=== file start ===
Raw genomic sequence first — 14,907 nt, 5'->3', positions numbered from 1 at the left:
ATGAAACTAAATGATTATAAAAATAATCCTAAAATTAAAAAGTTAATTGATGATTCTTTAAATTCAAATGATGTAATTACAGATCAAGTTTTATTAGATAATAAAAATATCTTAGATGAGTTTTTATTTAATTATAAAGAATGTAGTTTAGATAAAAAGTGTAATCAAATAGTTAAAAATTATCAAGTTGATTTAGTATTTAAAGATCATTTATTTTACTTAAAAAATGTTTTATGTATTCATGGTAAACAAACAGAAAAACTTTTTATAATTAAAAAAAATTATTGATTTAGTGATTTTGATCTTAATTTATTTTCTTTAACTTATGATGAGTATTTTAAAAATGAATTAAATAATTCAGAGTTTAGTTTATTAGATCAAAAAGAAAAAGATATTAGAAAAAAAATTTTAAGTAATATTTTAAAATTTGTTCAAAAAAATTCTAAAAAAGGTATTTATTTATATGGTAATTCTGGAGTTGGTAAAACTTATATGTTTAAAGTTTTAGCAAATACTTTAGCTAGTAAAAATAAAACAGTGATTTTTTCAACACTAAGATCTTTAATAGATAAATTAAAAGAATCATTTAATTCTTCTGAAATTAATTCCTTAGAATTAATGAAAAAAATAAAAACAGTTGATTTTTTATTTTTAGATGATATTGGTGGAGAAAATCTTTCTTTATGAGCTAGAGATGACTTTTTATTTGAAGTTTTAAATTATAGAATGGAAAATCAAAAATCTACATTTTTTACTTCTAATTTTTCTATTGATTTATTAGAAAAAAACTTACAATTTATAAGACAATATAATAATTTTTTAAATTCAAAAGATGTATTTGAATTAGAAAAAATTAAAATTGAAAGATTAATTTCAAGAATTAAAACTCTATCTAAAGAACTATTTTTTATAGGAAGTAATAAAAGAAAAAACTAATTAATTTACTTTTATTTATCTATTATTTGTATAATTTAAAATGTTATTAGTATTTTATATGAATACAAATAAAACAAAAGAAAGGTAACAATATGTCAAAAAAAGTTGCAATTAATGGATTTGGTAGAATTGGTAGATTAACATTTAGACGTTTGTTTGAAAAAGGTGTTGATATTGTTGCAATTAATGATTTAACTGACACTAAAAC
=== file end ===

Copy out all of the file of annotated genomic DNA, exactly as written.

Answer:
Raw genomic sequence first — 14,907 nt, 5'->3', positions numbered from 1 at the left:
ATGAAACTAAATGATTATAAAAATAATCCTAAAATTAAAAAGTTAATTGATGATTCTTTAAATTCAAATGATGTAATTACAGATCAAGTTTTATTAGATAATAAAAATATCTTAGATGAGTTTTTATTTAATTATAAAGAATGTAGTTTAGATAAAAAGTGTAATCAAATAGTTAAAAATTATCAAGTTGATTTAGTATTTAAAGATCATTTATTTTACTTAAAAAATGTTTTATGTATTCATGGTAAACAAACAGAAAAACTTTTTATAATTAAAAAAAATTATTGATTTAGTGATTTTGATCTTAATTTATTTTCTTTAACTTATGATGAGTATTTTAAAAATGAATTAAATAATTCAGAGTTTAGTTTATTAGATCAAAAAGAAAAAGATATTAGAAAAAAAATTTTAAGTAATATTTTAAAATTTGTTCAAAAAAATTCTAAAAAAGGTATTTATTTATATGGTAATTCTGGAGTTGGTAAAACTTATATGTTTAAAGTTTTAGCAAATACTTTAGCTAGTAAAAATAAAACAGTGATTTTTTCAACACTAAGATCTTTAATAGATAAATTAAAAGAATCATTTAATTCTTCTGAAATTAATTCCTTAGAATTAATGAAAAAAATAAAAACAGTTGATTTTTTATTTTTAGATGATATTGGTGGAGAAAATCTTTCTTTATGAGCTAGAGATGACTTTTTATTTGAAGTTTTAAATTATAGAATGGAAAATCAAAAATCTACATTTTTTACTTCTAATTTTTCTATTGATTTATTAGAAAAAAACTTACAATTTATAAGACAATATAATAATTTTTTAAATTCAAAAGATGTATTTGAATTAGAAAAAATTAAAATTGAAAGATTAATTTCAAGAATTAAAACTCTATCTAAAGAACTATTTTTTATAGGAAGTAATAAAAGAAAAAACTAATTAATTTACTTTTATTTATCTATTATTTGTATAATTTAAAATGTTATTAGTATTTTATATGAATACAAATAAAACAAAAGAAAGGTAACAATATGTCAAAAAAAGTTGCAATTAATGGATTTGGTAGAATTGGTAGATTAACATTTAGACGTTTGTTTGAAAAAGGTGTTGATATTGTTGCAATTAATGATTTAACTGACACTAAAAC